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One Wisconsin bus driver is responsible for quite the feel-good yarn.
Trudy Serres, who drives a bus full of 5- to 10-year-olds to Summit Elementary School in Oconomowoc, Wisconsin, crocheted toys for 34 of the pint-sized passengers on her route at the end of this past school year in a gesture of kindness.
"I’ve had a couple of parents come up to my bus and tell me that they won’t go to sleep without their 'stuffy,'" Serres, 43, told TODAY. "Some of the kids take them to church, others on vacation, and to me, that’s more rewarding than anything.
"If you buy a child an $80 toy, they play it maybe for three hours and leave it on a shelf. It gives me joy that my kids are still playing with them."
The students had seen her crochet hats and scarves during waits on the job before, but her project didn't start until two weeks before Easter when one of the kids, a 10-year-old named Vincent, dared her to make him a stuffed taco.
"I told him I could, and two days later I gave it to him," she explained, "because what am I going to do with a taco?"
That led to a barrage of other requests, for which Serres started taking down notes. "Star Wars" clearly is popular in Oconomowoc — as she fielded calls for a Darth Vader, a clone trooper and four Yodas. A budding hockey player got his own crocheted hockey player in the boy's team colors and with his hockey number sewn on the back.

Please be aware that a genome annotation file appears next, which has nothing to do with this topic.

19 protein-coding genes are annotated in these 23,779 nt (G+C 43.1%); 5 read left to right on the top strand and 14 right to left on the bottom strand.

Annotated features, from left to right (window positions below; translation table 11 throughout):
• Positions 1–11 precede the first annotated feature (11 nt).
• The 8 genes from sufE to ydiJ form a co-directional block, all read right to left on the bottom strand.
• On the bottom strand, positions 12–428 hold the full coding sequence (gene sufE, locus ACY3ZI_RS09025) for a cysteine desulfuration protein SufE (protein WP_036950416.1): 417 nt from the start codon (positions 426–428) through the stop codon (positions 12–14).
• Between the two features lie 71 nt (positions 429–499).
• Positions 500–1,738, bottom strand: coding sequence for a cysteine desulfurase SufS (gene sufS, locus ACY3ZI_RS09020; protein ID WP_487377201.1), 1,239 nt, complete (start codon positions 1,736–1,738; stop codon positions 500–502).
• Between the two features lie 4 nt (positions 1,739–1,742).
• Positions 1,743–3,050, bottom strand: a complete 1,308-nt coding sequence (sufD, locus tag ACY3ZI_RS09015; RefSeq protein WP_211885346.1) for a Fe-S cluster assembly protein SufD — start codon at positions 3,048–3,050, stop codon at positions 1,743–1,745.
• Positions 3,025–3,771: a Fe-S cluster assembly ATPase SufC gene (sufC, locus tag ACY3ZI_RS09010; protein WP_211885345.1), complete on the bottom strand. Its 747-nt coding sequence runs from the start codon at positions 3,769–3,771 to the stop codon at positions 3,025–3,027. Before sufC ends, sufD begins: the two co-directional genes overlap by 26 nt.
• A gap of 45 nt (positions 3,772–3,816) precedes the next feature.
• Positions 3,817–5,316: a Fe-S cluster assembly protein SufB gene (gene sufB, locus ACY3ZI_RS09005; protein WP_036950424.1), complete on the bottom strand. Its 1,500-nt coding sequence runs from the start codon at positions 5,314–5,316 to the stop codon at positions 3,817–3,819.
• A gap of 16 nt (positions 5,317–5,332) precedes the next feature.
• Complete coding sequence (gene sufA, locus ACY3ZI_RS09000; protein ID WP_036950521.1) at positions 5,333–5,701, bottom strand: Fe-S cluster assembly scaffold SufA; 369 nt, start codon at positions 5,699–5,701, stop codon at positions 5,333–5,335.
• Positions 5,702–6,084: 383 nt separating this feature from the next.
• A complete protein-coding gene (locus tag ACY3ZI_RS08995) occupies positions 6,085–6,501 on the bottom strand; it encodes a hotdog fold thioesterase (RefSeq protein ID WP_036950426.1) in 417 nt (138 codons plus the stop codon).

The most complex, a giant pink troll from the recent animated movie took her a whole week. The strangest? A sombrero-wearing cat with the body of a taco that shoots rainbows out of its body — a kid's imaginative variation on the popular internet meme Nyan Cat.
Three best friends who live in the same subdivision complex got nearly identical camouflage panda bears, with their initials sewn into the front so they wouldn't mix them up when they played.
"I would put it on the dashboard of the bus when each one was finished before I stopped at the kids' stops," said Serres. "So they’d be grinning from ear to ear when they saw them."
Serres, touched by the gratification of her kids and their parents, is still surprised the story has made its way far outside the sleepy city of 15,000 and into the national press.
"From what people are telling me, my story has become popular because there’s not a lot of givers around anymore," said Serras. "All you hear lately in the news is all the hatred going around. So it's good to have some love out there."